David Simon’s Treme finishes its fourth and final season this Sunday, December 29th. The show has spent the last several years painting a complex portrait of post-Katrina New Orleans, while exploring the intersection of history, tradition and the modern challenges of playing music in a city that loves music but can’t pay for it — and through that, viewers were treated to the city’s indigenous sound. "I just know that Treme broke ground when it comes to music and film on television," says Wendell Pierce, who plays local musician Antoine Batiste on the show. "I think it is a cultural document, a musical document that people will be able to go back — years from now." In celebrating the show's final send off, Pierce spoke with Rolling Stone and shared some of his favorite musical memories from the series. –KATIE VAN SYCKLE
"This song is so haunting, so beautiful. I think it is a classic. I think it is an anthem. I think it is one of the most moving songs that I've heard in a long time. It gets me every time I hear it," Pierce says. The Emmy-nominated track was written by Earle at David Simon's request for the series, and produced by T Bone Burnett with a horn arrangement by Allen Toussaint. It closes out Treme's first season and appears on Earle's 2011 album I'll Never Get Out of This World Alive.
"We had all the [Mardi Gras Indian] chiefs — who had never been photographed together in New Orleans, or anywhere, — come together to sing 'Indian Red' to memorialize their friend who they found buried in the wreckage of his house in the Lower 9th ward. All of these people who are cultural icons and heroes in the community getting international attention," Pierce says. The scene features several Big Chiefs of local Mardi Gras tribes singing the traditional prayer-chant song including Chief Monk Boudreaux of the Golden Eagles, Chief Darryl Montana of the Yellow Pocahontas Hunters, Chief Lionel Delpit of the Black Feathers, Chief Otto DeJean of the Hard Head Hunters, Chief Clarence Dalcour of the Creole Osceolas, Council Chief Fred Johnson, and Spyboy Irving "Honey" Banister of the Creole Wildwest. Two other versions of the song performed by Donald Harrison, Jr. and Dr. John are also heard in the Season One episode.
"Thursday night at Vaughan's with Kermit Ruffins was a staple in New Orleans," Pierce says of the Bywater neighborhood bar where Ruffins had a standing gig and regularly barbecued between sets. "He doesn't do it anymore, so to actually play in Vaughn's, and play one of his signature tunes, 'Skokiaan,' and have it on film, we've captured something that hundreds of thousands of people experienced when they came down to New Orleans. Now people will be able to see it captured on film. That was my favorite with Kermit. That and the fact that Kermit could never remember his lines, so he would just come up all kinds of craziness in between until he got to it. I think one time I was eating some ribs or something, he said, 'Put that pork down and get up here and play.'"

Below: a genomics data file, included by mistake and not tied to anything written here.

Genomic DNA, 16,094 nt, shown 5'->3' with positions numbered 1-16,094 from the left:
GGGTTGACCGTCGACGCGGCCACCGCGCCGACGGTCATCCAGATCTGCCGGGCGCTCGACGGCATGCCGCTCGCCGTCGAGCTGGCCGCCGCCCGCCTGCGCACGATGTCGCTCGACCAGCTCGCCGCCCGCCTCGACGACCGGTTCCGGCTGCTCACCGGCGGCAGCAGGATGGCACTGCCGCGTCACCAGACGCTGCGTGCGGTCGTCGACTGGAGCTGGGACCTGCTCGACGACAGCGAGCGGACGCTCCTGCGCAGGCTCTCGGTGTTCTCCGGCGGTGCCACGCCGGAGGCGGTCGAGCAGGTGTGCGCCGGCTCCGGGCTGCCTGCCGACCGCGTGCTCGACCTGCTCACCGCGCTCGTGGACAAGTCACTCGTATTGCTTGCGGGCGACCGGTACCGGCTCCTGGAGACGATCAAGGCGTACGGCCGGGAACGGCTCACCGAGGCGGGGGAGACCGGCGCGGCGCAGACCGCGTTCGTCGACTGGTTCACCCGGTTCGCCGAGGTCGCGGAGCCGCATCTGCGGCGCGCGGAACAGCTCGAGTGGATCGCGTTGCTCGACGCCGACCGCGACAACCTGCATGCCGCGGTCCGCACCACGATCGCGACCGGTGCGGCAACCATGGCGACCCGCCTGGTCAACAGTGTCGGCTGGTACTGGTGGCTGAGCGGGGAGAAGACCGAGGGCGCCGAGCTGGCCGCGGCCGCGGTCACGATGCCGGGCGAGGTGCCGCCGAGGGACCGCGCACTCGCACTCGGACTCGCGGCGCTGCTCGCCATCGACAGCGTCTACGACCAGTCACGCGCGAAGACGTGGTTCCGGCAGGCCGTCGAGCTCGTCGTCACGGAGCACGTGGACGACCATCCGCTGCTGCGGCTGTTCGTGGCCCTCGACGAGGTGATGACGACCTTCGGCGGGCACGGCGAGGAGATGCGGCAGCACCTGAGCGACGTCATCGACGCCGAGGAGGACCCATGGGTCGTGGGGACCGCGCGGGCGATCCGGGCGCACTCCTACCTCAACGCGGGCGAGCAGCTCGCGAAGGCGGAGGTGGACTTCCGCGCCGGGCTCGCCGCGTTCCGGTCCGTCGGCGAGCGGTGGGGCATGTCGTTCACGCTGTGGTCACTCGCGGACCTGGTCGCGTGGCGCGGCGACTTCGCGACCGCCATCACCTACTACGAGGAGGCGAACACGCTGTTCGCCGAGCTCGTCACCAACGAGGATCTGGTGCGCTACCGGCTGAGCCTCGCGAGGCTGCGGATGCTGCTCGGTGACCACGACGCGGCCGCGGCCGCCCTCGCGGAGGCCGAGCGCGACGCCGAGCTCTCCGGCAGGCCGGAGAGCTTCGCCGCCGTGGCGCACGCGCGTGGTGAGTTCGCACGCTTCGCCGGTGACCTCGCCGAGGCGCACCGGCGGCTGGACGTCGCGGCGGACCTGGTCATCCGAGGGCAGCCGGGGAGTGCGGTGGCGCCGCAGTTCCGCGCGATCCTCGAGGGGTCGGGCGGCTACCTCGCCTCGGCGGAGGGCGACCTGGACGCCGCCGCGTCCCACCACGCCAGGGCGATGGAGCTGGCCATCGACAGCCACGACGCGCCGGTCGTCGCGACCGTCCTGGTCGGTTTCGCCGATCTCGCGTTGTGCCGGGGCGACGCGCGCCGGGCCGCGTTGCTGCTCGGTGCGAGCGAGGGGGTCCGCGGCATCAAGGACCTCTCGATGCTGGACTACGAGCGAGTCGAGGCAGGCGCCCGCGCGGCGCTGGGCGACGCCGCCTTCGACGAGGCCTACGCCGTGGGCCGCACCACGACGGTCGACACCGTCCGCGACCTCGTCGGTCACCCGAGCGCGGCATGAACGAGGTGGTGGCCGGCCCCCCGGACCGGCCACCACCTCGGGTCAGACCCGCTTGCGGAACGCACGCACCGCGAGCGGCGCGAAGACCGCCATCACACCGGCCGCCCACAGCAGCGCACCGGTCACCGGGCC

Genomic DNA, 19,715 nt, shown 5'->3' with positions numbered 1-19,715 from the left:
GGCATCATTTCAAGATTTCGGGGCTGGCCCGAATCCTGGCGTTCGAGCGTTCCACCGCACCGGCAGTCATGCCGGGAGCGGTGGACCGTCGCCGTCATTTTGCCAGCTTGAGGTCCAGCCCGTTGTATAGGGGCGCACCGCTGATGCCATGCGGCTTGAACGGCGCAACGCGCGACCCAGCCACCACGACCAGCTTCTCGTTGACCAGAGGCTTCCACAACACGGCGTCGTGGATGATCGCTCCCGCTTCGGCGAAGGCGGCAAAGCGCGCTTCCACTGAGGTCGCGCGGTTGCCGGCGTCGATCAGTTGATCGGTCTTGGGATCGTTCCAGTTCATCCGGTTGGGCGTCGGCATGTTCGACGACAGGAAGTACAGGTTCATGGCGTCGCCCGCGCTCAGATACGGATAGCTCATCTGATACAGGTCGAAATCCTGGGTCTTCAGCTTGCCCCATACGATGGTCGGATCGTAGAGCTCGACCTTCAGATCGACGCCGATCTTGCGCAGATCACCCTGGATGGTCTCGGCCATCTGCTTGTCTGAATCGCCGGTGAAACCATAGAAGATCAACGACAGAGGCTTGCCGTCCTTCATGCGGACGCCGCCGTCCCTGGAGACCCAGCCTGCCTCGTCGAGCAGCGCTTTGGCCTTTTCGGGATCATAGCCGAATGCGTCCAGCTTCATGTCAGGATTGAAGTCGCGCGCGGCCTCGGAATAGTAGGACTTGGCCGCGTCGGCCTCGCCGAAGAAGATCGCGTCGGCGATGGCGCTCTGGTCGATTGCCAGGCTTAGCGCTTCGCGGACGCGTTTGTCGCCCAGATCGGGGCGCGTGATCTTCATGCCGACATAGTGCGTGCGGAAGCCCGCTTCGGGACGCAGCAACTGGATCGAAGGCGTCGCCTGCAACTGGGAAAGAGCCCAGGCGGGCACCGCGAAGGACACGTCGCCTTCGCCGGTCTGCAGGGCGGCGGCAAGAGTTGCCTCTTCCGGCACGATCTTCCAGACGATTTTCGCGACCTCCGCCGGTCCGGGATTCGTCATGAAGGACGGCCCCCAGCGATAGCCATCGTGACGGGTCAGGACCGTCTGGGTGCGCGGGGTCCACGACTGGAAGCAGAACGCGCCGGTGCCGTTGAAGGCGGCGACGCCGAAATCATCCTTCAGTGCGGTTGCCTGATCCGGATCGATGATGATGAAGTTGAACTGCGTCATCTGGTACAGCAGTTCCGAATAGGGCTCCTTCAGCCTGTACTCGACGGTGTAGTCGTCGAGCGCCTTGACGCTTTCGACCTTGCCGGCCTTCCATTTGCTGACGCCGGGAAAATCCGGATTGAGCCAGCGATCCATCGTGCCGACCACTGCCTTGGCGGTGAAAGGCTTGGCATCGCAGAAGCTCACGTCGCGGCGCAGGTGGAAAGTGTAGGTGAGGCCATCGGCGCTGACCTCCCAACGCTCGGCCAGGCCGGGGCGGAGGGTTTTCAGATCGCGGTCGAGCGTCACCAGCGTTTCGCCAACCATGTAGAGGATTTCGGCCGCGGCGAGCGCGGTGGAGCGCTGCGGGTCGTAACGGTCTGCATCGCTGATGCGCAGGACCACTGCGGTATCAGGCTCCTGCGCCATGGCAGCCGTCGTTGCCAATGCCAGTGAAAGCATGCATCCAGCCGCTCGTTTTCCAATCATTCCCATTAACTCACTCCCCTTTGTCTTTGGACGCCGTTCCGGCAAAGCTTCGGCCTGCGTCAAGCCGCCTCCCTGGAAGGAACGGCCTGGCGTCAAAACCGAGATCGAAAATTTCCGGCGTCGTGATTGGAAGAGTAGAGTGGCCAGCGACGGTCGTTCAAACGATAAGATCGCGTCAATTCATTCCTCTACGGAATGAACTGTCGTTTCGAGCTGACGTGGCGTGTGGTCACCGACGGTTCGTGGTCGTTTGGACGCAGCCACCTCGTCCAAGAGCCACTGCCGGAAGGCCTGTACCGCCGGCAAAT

"I was terrified. It was the first time I was really going to sing in public, recorded, and it was from the heart," Pierce says. "I was singing about love, unrequited love, and I felt like I'd achieved something that I have never done before." The song was originally written and recorded by Bing Crosby in 1932 and on the show, Pierce's character Antoine Batiste performs the song with street buskers Annie (Lucia Micarelli) and Sonny (Michiel Huisman).
"I was actually at that album release party for Backatown, so it was kind of kismet that here I am, with Antoine Baptiste in the show, and here we are replicating an album release party, and they're playing 'Backatown' that I remembered from years ago," Pierce says. "That was an exciting night, because you knew that Trombone Shorty was going to get the national attention that he so rightly deserves. People found out why we call him Trombone Shorty, because they showed the pictures, he was smaller than the trombone when he started playing. The trombone slide used to drag on the street in front of him because he was so small."
"The musicians didn't quite give in to the idea of the filming process," Pierce says. "They cherished every opportunity to get through a song. I remember one time, John [Boutté] refused to cut. And because he refused to cut, because he's so in the pocket, they didn't cut. They kept rolling. And it was one of the most magical moments on Treme because you saw this performance of John Boutté singing 'It's been a long, long time coming, but I know a change a gonna come,' and it's now documented on film that we'll have for all time. That's one of the great things about Treme: capturing moments that would have otherwise been lost. Capturing moments that happen in the clubs and great performances that people only hear about, now they get to see."